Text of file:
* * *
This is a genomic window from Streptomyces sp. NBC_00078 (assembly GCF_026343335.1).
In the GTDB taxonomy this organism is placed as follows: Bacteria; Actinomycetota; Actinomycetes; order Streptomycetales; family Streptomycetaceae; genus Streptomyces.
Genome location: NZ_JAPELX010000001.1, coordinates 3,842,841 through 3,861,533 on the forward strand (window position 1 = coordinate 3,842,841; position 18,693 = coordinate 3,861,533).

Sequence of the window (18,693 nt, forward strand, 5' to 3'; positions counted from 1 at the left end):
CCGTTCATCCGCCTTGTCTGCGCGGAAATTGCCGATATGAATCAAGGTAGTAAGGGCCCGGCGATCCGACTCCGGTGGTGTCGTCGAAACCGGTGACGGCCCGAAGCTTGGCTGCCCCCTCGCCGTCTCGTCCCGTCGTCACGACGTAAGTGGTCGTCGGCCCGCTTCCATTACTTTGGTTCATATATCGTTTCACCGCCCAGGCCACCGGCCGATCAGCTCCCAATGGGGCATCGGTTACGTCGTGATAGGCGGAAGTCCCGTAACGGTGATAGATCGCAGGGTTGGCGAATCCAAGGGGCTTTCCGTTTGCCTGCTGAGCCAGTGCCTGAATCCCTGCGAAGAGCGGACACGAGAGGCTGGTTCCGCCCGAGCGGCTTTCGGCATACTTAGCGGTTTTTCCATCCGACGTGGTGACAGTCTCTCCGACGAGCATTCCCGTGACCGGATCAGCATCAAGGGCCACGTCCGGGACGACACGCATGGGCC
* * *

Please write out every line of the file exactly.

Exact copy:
This is a genomic window from Streptomyces sp. NBC_00078 (assembly GCF_026343335.1).
In the GTDB taxonomy this organism is placed as follows: Bacteria; Actinomycetota; Actinomycetes; order Streptomycetales; family Streptomycetaceae; genus Streptomyces.
Genome location: NZ_JAPELX010000001.1, coordinates 3,842,841 through 3,861,533 on the forward strand (window position 1 = coordinate 3,842,841; position 18,693 = coordinate 3,861,533).

Sequence of the window (18,693 nt, forward strand, 5' to 3'; positions counted from 1 at the left end):
CCGTTCATCCGCCTTGTCTGCGCGGAAATTGCCGATATGAATCAAGGTAGTAAGGGCCCGGCGATCCGACTCCGGTGGTGTCGTCGAAACCGGTGACGGCCCGAAGCTTGGCTGCCCCCTCGCCGTCTCGTCCCGTCGTCACGACGTAAGTGGTCGTCGGCCCGCTTCCATTACTTTGGTTCATATATCGTTTCACCGCCCAGGCCACCGGCCGATCAGCTCCCAATGGGGCATCGGTTACGTCGTGATAGGCGGAAGTCCCGTAACGGTGATAGATCGCAGGGTTGGCGAATCCAAGGGGCTTTCCGTTTGCCTGCTGAGCCAGTGCCTGAATCCCTGCGAAGAGCGGACACGAGAGGCTGGTTCCGCCCGAGCGGCTTTCGGCATACTTAGCGGTTTTTCCATCCGACGTGGTGACAGTCTCTCCGACGAGCATTCCCGTGACCGGATCAGCATCAAGGGCCACGTCCGGGACGACACGCATGGGCC